There is the additional advantage of keeping one’s own timelines, more so for someone building for themselves but also a seller, as he will only be able to market it once it is finished. Plus, the land is the developer or homeowners asset, and it will hold a significant amount of its value, even in the worst of market conditions. 

This price differential is reflected in the numbers as well. A reasonably comparable house to a 3-bedroom apartment in Gulberg would be a 10-marla home in Phase-5 DHA (ground plus first floor, no basement). The total covered area would be around 2450-2500 sq. ft (1425 per floor), with an open area of around 370 sq. ft for a two car parking. The personally owned space for the apartment would be around 2150-2200 sq. ft. Add parking for two and a servant quarter; the covered area adds up to the same, give or take. 

The following graph shows the price trend of finished and sold apartment projects in Lahore from 2017 to 2023. 

In comparison, the price trend for 10-marla homes in DHA phase 5 shows less variance over the same time period. (Date from index pricing).

Prices have steadily increased over the years but the severity of the hike between 2021 and 2023 is much less owing to reasons already mentioned above. 

While there is an aspect of a slow and oversupplied market to this as well, with individual investors and home buyers waiting and watching for an indication of stability in the economy, an average buyer is definitely looking at prices with value in mind.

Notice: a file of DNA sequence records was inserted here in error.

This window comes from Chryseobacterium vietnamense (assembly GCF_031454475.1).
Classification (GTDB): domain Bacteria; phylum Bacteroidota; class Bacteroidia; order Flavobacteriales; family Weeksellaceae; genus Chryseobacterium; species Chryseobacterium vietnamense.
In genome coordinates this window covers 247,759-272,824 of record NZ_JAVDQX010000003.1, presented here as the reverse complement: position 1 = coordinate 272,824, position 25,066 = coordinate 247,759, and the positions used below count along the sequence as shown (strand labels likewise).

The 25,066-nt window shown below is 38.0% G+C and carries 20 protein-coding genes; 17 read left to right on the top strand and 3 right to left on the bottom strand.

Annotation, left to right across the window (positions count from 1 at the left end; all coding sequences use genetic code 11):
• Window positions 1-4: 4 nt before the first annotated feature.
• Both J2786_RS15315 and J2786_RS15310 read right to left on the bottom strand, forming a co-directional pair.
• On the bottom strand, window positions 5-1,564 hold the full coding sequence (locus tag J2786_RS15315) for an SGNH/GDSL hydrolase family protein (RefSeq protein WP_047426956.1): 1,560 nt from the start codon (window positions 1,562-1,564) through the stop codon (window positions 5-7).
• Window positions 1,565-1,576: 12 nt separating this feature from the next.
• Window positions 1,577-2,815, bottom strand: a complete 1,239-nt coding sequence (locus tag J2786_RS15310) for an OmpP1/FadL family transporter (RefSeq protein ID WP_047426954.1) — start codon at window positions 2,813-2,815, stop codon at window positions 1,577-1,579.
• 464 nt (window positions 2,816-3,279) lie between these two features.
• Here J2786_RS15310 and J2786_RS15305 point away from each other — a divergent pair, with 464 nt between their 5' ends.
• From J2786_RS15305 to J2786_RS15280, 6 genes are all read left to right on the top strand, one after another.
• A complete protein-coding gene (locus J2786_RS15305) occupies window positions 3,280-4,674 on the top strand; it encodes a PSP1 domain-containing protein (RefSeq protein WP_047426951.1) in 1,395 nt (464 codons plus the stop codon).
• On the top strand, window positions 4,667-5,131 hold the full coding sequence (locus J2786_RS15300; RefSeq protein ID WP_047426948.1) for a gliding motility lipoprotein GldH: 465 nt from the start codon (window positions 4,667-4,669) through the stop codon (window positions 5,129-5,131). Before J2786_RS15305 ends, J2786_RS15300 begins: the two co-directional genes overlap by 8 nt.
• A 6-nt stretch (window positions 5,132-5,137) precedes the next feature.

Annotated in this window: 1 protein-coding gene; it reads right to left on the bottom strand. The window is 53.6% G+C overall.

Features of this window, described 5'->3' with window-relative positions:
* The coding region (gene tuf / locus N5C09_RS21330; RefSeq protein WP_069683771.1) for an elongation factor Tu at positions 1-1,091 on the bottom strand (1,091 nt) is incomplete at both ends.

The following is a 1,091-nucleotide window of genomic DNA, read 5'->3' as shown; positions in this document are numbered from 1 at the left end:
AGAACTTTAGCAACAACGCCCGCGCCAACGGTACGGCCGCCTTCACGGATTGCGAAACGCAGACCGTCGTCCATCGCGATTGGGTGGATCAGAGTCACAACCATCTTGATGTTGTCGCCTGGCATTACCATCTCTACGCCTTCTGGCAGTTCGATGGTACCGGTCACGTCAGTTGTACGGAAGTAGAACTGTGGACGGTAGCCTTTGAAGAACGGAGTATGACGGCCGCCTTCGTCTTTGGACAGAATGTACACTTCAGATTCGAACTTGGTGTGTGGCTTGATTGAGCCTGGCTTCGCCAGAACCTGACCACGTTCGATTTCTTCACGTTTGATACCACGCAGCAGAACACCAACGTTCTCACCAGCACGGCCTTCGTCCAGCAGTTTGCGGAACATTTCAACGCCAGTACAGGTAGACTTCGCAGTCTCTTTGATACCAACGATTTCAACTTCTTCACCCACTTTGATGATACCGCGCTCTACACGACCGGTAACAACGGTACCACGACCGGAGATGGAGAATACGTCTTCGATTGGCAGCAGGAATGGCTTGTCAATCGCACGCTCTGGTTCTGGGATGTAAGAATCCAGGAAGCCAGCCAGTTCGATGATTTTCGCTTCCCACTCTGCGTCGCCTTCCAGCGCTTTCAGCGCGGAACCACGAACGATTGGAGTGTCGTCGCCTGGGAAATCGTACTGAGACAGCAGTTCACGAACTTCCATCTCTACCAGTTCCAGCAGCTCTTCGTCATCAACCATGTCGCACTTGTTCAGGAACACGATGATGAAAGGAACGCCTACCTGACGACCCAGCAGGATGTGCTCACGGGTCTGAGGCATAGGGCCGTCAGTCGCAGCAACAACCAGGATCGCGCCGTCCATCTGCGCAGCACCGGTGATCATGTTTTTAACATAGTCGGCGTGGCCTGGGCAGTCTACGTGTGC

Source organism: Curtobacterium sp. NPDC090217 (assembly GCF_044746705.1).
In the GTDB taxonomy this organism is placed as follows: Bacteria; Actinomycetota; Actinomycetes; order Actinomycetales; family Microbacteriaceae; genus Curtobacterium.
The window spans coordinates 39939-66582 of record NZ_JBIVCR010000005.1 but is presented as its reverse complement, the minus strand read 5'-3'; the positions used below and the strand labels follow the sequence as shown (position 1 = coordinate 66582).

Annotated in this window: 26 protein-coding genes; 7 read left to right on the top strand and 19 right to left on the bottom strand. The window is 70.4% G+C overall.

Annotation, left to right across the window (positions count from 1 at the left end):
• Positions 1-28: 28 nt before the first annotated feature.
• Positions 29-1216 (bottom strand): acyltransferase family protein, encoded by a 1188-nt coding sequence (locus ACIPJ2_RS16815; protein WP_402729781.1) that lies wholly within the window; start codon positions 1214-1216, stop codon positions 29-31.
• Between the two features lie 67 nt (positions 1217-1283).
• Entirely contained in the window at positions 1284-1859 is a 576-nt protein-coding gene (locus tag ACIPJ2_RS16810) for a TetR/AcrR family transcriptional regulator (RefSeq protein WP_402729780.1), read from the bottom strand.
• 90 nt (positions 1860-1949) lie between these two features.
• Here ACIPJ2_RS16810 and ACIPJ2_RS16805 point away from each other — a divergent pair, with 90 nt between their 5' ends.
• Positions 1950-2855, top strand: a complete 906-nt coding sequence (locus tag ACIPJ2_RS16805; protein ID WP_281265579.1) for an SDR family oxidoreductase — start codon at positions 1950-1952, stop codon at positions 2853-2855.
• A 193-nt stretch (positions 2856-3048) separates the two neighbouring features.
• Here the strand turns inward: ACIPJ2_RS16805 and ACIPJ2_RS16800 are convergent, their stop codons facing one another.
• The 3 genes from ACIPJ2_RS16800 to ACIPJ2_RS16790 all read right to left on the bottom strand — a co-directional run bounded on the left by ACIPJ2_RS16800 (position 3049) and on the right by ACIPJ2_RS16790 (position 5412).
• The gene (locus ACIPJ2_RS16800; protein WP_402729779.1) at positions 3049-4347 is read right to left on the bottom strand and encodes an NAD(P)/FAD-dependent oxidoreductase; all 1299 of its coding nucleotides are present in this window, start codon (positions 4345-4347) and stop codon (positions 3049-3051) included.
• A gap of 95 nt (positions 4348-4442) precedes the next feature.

Dealing in absolutes

Imagine a family that has recently moved to Lahore, a couple with two kids, looking to buy a place, considering either apartment living or a ready to move into house in an upscale posh neighborhood. Their research for apartment prices will bring up something similar to the following:  

Profit conducted the same research as a buyer. Although there are some outliers in this list with very exorbitant asking prices, a conservative estimate would be around Rs 33,000 per sq. ft, translating into a buying price of Rs 76 – 77 million.  

Comparatively speaking, his research on a similarly sized house (the 10-marla comparison we mentioned above) will cost him somewhere between Rs 54 – 56 million.

Not just about the price

With such a high delta between prices for an apartment and a ready to move into home, the choice should be quite clear. Right? Well, not really.